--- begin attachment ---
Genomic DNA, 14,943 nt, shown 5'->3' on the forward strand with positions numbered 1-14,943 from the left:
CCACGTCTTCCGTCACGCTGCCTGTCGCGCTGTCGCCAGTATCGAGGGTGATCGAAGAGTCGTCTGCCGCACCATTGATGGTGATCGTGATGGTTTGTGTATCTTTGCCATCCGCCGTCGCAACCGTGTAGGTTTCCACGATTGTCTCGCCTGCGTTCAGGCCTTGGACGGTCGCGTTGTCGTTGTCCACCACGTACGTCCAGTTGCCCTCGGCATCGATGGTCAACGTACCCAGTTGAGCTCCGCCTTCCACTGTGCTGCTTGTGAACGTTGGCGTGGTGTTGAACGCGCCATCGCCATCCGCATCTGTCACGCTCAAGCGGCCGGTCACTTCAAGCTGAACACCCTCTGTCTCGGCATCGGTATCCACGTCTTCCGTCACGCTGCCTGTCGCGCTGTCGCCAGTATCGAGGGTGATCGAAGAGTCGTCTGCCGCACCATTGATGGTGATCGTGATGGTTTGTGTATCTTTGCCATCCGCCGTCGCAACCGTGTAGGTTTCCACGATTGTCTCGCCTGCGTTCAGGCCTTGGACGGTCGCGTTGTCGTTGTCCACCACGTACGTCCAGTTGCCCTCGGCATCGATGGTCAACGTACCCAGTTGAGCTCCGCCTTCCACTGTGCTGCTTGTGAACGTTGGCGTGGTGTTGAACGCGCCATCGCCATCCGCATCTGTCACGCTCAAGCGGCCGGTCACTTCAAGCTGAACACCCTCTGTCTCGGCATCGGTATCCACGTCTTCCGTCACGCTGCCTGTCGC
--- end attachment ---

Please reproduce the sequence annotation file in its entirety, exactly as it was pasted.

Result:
Genomic DNA, 14,943 nt, shown 5'->3' on the forward strand with positions numbered 1-14,943 from the left:
CCACGTCTTCCGTCACGCTGCCTGTCGCGCTGTCGCCAGTATCGAGGGTGATCGAAGAGTCGTCTGCCGCACCATTGATGGTGATCGTGATGGTTTGTGTATCTTTGCCATCCGCCGTCGCAACCGTGTAGGTTTCCACGATTGTCTCGCCTGCGTTCAGGCCTTGGACGGTCGCGTTGTCGTTGTCCACCACGTACGTCCAGTTGCCCTCGGCATCGATGGTCAACGTACCCAGTTGAGCTCCGCCTTCCACTGTGCTGCTTGTGAACGTTGGCGTGGTGTTGAACGCGCCATCGCCATCCGCATCTGTCACGCTCAAGCGGCCGGTCACTTCAAGCTGAACACCCTCTGTCTCGGCATCGGTATCCACGTCTTCCGTCACGCTGCCTGTCGCGCTGTCGCCAGTATCGAGGGTGATCGAAGAGTCGTCTGCCGCACCATTGATGGTGATCGTGATGGTTTGTGTATCTTTGCCATCCGCCGTCGCAACCGTGTAGGTTTCCACGATTGTCTCGCCTGCGTTCAGGCCTTGGACGGTCGCGTTGTCGTTGTCCACCACGTACGTCCAGTTGCCCTCGGCATCGATGGTCAACGTACCCAGTTGAGCTCCGCCTTCCACTGTGCTGCTTGTGAACGTTGGCGTGGTGTTGAACGCGCCATCGCCATCCGCATCTGTCACGCTCAAGCGGCCGGTCACTTCAAGCTGAACACCCTCTGTCTCGGCATCGGTATCCACGTCTTCCGTCACGCTGCCTGTCGC